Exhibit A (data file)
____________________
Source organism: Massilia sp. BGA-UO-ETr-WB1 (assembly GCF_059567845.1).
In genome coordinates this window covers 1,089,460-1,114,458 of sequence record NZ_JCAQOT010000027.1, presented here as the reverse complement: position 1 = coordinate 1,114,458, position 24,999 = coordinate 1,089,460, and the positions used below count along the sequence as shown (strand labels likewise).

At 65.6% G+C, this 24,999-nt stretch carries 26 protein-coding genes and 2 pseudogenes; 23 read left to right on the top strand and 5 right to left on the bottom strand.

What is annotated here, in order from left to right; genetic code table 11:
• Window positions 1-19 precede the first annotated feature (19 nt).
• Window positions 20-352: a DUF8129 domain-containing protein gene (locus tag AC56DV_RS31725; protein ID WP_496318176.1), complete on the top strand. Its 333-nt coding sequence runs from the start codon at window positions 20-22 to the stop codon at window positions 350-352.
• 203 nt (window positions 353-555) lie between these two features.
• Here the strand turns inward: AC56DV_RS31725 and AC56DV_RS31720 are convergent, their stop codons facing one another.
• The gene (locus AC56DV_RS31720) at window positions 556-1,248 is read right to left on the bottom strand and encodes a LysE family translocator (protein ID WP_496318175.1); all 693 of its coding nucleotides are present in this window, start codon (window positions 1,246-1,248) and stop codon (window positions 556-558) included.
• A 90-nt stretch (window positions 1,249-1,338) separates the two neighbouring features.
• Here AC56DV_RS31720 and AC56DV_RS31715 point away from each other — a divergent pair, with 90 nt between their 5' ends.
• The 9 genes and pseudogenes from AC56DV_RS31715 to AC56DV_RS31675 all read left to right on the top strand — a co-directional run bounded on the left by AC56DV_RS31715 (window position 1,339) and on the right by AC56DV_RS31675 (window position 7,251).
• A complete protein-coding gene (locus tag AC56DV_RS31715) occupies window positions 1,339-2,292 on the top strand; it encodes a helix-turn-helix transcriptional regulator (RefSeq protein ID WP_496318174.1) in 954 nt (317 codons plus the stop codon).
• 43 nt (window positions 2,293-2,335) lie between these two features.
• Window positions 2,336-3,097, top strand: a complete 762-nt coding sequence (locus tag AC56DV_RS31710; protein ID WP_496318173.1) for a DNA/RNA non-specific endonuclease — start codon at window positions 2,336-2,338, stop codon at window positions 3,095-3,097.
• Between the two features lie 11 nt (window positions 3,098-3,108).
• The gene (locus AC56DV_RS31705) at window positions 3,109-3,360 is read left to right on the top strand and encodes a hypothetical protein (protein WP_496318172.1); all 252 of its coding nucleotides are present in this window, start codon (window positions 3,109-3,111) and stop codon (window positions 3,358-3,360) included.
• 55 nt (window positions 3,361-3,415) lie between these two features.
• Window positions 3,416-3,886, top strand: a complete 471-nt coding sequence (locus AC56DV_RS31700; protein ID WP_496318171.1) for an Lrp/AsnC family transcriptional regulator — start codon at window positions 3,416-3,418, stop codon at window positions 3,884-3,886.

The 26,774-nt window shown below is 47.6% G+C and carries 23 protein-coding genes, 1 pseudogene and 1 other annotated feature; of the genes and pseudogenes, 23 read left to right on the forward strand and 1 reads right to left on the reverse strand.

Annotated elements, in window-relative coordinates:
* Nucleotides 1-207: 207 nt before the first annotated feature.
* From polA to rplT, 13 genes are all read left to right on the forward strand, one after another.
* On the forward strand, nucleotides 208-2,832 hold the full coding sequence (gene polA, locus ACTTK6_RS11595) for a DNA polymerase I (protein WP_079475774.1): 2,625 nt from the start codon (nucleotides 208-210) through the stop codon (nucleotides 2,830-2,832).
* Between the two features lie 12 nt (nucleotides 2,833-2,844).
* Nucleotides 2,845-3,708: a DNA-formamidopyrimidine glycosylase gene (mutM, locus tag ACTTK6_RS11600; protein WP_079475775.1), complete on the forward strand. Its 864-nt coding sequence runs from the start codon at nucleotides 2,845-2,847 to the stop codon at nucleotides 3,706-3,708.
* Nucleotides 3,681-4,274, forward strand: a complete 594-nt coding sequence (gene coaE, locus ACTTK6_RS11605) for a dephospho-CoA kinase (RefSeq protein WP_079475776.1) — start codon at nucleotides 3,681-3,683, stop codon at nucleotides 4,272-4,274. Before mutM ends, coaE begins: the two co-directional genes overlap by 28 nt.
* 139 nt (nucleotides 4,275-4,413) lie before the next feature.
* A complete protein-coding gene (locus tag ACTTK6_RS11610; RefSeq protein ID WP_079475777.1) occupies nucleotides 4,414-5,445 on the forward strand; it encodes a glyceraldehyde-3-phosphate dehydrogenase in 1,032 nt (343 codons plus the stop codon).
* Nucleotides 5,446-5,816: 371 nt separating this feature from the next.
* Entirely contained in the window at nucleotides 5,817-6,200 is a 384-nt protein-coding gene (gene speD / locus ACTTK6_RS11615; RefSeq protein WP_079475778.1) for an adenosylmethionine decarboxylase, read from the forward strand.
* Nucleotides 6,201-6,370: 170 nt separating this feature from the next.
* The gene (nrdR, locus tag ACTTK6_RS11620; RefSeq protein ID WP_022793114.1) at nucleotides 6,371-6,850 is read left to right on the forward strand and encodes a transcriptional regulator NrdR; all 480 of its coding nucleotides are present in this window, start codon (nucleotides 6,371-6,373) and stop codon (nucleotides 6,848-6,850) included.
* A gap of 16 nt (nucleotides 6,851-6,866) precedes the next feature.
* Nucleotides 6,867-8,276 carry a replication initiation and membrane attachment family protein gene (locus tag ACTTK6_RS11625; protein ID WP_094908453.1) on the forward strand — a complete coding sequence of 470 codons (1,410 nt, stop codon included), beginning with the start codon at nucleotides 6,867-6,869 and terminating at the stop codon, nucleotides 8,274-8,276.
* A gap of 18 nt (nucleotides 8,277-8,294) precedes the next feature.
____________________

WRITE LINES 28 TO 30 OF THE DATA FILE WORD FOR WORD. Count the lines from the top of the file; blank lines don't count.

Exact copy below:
* 139 nt (nucleotides 4,275-4,413) lie before the next feature.
* A complete protein-coding gene (locus tag ACTTK6_RS11610; RefSeq protein ID WP_079475777.1) occupies nucleotides 4,414-5,445 on the forward strand; it encodes a glyceraldehyde-3-phosphate dehydrogenase in 1,032 nt (343 codons plus the stop codon).
* Nucleotides 5,446-5,816: 371 nt separating this feature from the next.